Exploring the varied significance of “100,” I discover meaning for myself, at least, in having written 100 blogs.
One hundred. In paper money, we call it a C-note (from the Roman numeral), or a Benjamin (it’s an American thing), or a bill (for those who have so many on their hands that they need a short name, perhaps). In cents, it’s a whole loonie; in percent it’s the whole shebang.
One hundred. In kilometres per hour it’s a decent speed for a city freeway; in metres it’s a showcase for the fastest human. In metres squared it’s the archaic are; put it with another 99 and you have a hect-are. In links, it’s a chain, which bears a relationship to acres (not ares) too obscure to be worth remembering.
One hundred. In kilograms of anything, it’s a quintal. In pounds of livestock, it’s a cental or a short hundredweight, the long one being 112 pounds (it’s a British thing). In numbers of dead stocks (as in dead-cat bounce, these days), it’s a round lot.
One hundred. In years, it’s a century; in geezers, a centenarian; in anniversaries, a centennial or a centenary. In 2012, it’s the anniversary of one Titanic shut-down and numerous start-ups, large and small—Alan Turing, Timmins, Arizona, Fenway Park, Chevrolet, the Grey Cup, the Calgary Stampede, the DC Cherry Blossom Festival, the Oreo cookie and the Girl Scouts of America (suspicious, that last coincidence, no?).
One hundred. In radiation rem, it’s a sievert and a 5.5% chance of developing cancer. In fractions of seconds, it’s a jiffy, which is, perhaps, even longer than you want to be in the presence of radiation. In millions of maxwells of magnetic flux, it’s a weber. Whence the famous barbecue got its name, I guess, although it was news to me that they cook with magnetic energy—I always thought it was something thermal. Live and learn.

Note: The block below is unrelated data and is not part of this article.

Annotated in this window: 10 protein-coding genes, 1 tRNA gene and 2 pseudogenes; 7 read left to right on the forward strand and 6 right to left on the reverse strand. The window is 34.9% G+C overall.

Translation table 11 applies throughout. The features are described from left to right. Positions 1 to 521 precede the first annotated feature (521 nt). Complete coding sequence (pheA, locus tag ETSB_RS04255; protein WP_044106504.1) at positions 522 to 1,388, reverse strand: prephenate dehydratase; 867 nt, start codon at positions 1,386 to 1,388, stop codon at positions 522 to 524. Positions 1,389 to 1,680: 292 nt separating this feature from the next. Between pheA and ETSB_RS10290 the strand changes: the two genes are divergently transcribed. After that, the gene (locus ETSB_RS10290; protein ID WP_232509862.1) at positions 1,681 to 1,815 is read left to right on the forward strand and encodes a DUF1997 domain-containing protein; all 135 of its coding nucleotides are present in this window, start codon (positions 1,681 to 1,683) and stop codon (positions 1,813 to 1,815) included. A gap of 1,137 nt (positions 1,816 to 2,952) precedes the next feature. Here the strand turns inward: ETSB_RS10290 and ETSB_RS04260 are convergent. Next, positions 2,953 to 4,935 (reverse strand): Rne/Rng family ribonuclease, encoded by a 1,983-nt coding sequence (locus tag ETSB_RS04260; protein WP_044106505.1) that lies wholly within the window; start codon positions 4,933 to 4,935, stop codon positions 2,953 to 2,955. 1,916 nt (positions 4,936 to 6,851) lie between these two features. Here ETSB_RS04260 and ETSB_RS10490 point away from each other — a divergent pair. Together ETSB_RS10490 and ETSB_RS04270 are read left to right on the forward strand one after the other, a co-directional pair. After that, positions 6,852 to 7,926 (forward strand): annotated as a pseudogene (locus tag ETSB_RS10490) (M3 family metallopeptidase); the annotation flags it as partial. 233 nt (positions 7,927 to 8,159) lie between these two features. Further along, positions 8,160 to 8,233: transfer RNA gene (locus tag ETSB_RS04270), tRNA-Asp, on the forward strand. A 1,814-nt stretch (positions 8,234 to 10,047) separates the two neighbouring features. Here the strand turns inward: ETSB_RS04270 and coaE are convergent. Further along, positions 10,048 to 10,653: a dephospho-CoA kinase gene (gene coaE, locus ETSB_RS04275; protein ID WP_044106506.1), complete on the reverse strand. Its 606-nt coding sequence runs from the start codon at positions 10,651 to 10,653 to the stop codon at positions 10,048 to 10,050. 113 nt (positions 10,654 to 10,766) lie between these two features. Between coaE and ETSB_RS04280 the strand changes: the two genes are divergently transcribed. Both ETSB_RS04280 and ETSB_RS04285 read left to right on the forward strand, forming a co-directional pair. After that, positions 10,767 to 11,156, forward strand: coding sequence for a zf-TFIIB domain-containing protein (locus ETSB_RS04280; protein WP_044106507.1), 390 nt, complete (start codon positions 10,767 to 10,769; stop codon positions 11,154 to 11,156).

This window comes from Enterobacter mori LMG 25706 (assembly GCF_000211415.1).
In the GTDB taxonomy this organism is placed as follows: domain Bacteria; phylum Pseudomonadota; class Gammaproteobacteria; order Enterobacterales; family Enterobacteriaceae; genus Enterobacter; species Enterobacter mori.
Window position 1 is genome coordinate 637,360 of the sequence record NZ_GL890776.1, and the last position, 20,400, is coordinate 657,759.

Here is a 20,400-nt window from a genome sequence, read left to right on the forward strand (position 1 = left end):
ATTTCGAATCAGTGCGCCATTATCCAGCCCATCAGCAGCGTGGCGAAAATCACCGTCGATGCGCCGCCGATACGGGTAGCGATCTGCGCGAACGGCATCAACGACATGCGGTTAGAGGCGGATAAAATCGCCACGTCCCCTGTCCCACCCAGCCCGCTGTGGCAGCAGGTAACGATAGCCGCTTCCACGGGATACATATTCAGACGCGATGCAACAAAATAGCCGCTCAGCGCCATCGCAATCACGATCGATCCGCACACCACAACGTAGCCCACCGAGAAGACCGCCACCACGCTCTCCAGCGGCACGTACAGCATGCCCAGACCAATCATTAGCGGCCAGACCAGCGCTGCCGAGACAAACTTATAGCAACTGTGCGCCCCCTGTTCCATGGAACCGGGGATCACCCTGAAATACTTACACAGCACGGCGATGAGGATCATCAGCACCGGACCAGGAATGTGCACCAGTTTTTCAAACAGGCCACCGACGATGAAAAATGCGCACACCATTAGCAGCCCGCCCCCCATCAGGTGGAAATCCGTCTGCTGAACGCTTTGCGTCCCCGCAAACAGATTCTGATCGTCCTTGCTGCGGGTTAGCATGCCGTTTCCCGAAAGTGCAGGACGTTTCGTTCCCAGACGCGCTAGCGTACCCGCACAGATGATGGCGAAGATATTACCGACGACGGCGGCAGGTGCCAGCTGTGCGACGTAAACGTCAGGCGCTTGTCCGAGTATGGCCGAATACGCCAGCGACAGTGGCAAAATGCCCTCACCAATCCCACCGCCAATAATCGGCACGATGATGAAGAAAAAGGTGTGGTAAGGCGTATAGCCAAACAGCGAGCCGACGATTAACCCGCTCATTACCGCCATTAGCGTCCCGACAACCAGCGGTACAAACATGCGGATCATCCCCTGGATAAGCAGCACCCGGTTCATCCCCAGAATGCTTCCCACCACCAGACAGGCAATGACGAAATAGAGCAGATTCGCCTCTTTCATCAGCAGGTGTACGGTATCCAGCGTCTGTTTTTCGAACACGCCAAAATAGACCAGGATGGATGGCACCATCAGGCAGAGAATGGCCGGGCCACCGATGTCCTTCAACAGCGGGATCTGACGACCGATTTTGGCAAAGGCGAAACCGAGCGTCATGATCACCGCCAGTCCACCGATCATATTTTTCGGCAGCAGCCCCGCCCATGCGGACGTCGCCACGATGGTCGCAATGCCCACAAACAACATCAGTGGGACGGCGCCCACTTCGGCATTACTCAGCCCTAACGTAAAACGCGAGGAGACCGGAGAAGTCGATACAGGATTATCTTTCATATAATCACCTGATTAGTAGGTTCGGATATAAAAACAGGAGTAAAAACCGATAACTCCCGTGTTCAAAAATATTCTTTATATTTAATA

One hundred. In calories, it’s a barely noticeable wee nibble; in daily caloric intake above output, it’s a ten-pound-a-year habit. And it is this meaning, perhaps, that resonates most deeply for today’s purposes. Because 100 is the blog you are reading right here, right now.
Like the calories, little by little, week by week, a blog adds up. Throw in a series on movies here, an homage to the 12 days of Christmas there, an occasional canonical blogger rant, and voilà! One hundred it is.
In January 2011, if someone had told me to sit down and write 100 articles, I would have deferred. Whence would cometh 100 topics? And if 100 topics cameth forth, whence would cometh the time for them, forsooth?
If encouraged, I would have demurred. If pressed, I would have declined, damn it. Too hard; too much like work.
And yet, here we are. Well, here I am, and there you are, but you take my point. And that point is this: Little by little, week by week, it adds up, whatever It is. To a blog or a new skill, or a career, or a life, forsooth.
In younger days, I heard of a woman who, at 50, decided to learn Russian. What a great mid-life challenge! What an accomplishment! It gave her goose bumps just thinking about it.
When she learned that it would take her 10 years to become fluent in such a difficult language, she deferred, demurred, declined, damn it.
Why, by the time I learned it, she explained to a friend, I’d be 60!
Umm, said her friend, you’re gonna be 60 anyway.
And so it is. I myself can attest to that—if you live long enough, you will indeed be 60. Or 30, or 40, or 50 or 75 or even 90: whatever strikes you now as impossibly old. The only question is, will you also speak Russian? Or run a marathon, finish a degree, teach a bunch of kids to read, or learn to paint, sing, or do a cartwheel?
Or write a blog.
Because, little by little, week by week, it adds up, whatever It is. Maybe even to one hundred.
Revisit last year’s Canada Day post: Downhill Headfirst.